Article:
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  5. Alistair Carmichael and why politicians should have no part in regulation of the Press
Alistair Carmichael MP
Alistair Carmichael MP

Journalists owe a debt of gratitude to shamed Lib Dem MP Alistair Carmichael, but not just for making the Saturday splash an easy choice.

Obviously he and his henchman Euan Roddin gave the Daily Telegraph a pre-election boost by handing it a scoop on a plate with the leaked civil service memo about Nicola Sturgeon’s chat with the French ambassador. The fall-out filled pages for days, so thanks for that, Alistair.

But his blatant lies – going on camera to say he knew nothing about the leak while being the man who authorised it – has done the industry a much greater service; it provides a perfect justification for keeping politicians as far away from Press regulation as possible.

Politics is a murky world in which journalists are conduits for plots and wheezes to wrong-foot opponents and, just as often, to knife comrades between the shoulder-blades. In my short time in politics I was briefly on the receiving end, although the would-be assassin was not so much wielding a dirk as some nail-clippers.

For politicians and their smarty-pants side-kicks, journalists are there to be manipulated, cajoled and intimidated, while stories are planted and denied as the circumstances dictate.

Yet there are those who would still hand  politicians a key role in the regulation of the Press, giving people like Alistair Carmichael control over how news organisations should behave.

It’s the basis of the alternative newspaper regulator now being set up to rival the new Independent Press Standards Organisation, one established by politicians and ultimately controlled by them.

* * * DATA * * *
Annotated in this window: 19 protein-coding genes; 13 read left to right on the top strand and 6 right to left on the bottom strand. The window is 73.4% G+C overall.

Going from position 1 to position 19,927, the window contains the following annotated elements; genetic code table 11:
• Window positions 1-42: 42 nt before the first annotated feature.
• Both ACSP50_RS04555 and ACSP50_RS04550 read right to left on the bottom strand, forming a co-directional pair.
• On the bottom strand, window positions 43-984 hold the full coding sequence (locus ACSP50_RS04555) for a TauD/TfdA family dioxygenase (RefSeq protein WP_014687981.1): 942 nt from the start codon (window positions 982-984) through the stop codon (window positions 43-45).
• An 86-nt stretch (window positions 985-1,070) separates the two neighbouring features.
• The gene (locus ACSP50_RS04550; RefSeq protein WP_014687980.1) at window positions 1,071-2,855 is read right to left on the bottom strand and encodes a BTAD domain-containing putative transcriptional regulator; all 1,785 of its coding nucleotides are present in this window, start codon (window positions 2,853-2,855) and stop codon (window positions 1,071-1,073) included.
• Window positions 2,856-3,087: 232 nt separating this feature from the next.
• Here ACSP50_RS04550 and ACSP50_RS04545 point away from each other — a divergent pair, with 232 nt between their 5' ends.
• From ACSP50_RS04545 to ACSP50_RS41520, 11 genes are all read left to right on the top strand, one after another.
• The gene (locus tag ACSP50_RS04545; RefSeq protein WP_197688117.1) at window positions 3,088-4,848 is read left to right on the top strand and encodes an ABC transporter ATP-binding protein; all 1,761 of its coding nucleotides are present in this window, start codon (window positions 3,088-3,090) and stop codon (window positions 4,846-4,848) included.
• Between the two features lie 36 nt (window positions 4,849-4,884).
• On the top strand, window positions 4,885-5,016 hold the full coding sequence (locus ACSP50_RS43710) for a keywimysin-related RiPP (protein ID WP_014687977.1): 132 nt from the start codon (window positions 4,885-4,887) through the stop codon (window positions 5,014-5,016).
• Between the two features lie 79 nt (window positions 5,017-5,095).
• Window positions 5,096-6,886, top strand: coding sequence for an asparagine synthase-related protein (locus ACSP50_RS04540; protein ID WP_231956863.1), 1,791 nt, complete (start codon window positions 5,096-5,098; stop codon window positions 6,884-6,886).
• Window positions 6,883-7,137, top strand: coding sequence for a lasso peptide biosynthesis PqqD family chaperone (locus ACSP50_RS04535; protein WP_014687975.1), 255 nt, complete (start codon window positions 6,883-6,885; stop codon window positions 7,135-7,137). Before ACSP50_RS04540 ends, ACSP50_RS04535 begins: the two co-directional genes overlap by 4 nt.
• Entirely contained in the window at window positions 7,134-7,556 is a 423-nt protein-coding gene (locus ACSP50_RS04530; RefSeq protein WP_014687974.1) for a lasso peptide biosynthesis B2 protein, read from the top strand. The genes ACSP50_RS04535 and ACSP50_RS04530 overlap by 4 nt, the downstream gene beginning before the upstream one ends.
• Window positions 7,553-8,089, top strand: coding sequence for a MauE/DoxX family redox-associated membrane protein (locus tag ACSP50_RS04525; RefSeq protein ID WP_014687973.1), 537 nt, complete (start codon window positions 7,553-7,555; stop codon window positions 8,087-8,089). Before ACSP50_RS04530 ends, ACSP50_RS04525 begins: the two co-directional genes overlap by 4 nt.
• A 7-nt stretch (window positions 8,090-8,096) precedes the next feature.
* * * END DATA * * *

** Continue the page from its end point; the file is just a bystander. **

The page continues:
Known as Impress, this week it announced it will seek approval from the UK Government’s recognition panel, set up by a Royal Charter concocted by MPs to implement all the Leveson Report recommendations.

This is despite no publisher agreeing to sign up, not even the titles which have so far refused to join IPSO, most notably the Guardian, Independent and Financial Times.

Under the recently-enacted Crime and Courts Act, the carrot for agreeing to be bound by Impress is protection against excessive damages for any publisher in an officially-sanctioned system losing a defamation or privacy action.

Those news organisations outside the government-approved system could be hit by punitive damages and have to cover all costs on both sides even if the complainant lost.

The principle is not just counter to Article 6 (right to a fair trial) and Article 10 (freedom of expression) of the European Convention on Human Rights, it flies in the face of natural justice for any business to be forced to foot the entire bill of an unsuccessful case

Fortunately, exemplary damages are not possible under Scots law, so it is arguable the whole principle of any financial penalty for not joining a government system supposed to be voluntary is illegal in Scotland.

So what is the difference between IPSO and Impress? As Impress also promises, IPSO has a new standards function, the power to levy fines and is now actively preparing an arbitration service, so on the face of it the two are not dissimilar.

Unlike IPSO, which is funded by newspaper and magazine companies,  Impress is funded by charitable donation from the likes of JK Rowling and the Joseph Rowntree Trust.